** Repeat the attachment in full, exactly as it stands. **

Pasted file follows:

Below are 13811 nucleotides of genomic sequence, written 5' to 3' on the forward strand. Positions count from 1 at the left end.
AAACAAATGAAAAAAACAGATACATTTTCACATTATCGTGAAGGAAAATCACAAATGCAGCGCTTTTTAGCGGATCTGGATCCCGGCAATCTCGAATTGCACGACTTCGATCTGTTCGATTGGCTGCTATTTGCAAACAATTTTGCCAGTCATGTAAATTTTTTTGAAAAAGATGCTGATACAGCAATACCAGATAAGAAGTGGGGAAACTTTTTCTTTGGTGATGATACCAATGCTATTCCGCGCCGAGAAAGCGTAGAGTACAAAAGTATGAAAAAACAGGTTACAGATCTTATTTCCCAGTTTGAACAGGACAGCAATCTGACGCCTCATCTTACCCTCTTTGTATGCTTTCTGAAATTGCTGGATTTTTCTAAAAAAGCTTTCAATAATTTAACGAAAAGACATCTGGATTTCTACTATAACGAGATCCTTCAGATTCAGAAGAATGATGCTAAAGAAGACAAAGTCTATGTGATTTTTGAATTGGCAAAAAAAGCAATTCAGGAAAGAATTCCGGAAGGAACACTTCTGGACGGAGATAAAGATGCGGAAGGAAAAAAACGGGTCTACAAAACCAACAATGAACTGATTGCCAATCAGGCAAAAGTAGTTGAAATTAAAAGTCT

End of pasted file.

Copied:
Below are 13811 nucleotides of genomic sequence, written 5' to 3' on the forward strand. Positions count from 1 at the left end.
AAACAAATGAAAAAAACAGATACATTTTCACATTATCGTGAAGGAAAATCACAAATGCAGCGCTTTTTAGCGGATCTGGATCCCGGCAATCTCGAATTGCACGACTTCGATCTGTTCGATTGGCTGCTATTTGCAAACAATTTTGCCAGTCATGTAAATTTTTTTGAAAAAGATGCTGATACAGCAATACCAGATAAGAAGTGGGGAAACTTTTTCTTTGGTGATGATACCAATGCTATTCCGCGCCGAGAAAGCGTAGAGTACAAAAGTATGAAAAAACAGGTTACAGATCTTATTTCCCAGTTTGAACAGGACAGCAATCTGACGCCTCATCTTACCCTCTTTGTATGCTTTCTGAAATTGCTGGATTTTTCTAAAAAAGCTTTCAATAATTTAACGAAAAGACATCTGGATTTCTACTATAACGAGATCCTTCAGATTCAGAAGAATGATGCTAAAGAAGACAAAGTCTATGTGATTTTTGAATTGGCAAAAAAAGCAATTCAGGAAAGAATTCCGGAAGGAACACTTCTGGACGGAGATAAAGATGCGGAAGGAAAAAAACGGGTCTACAAAACCAACAATGAACTGATTGCCAATCAGGCAAAAGTAGTTGAAATTAAAAGTCT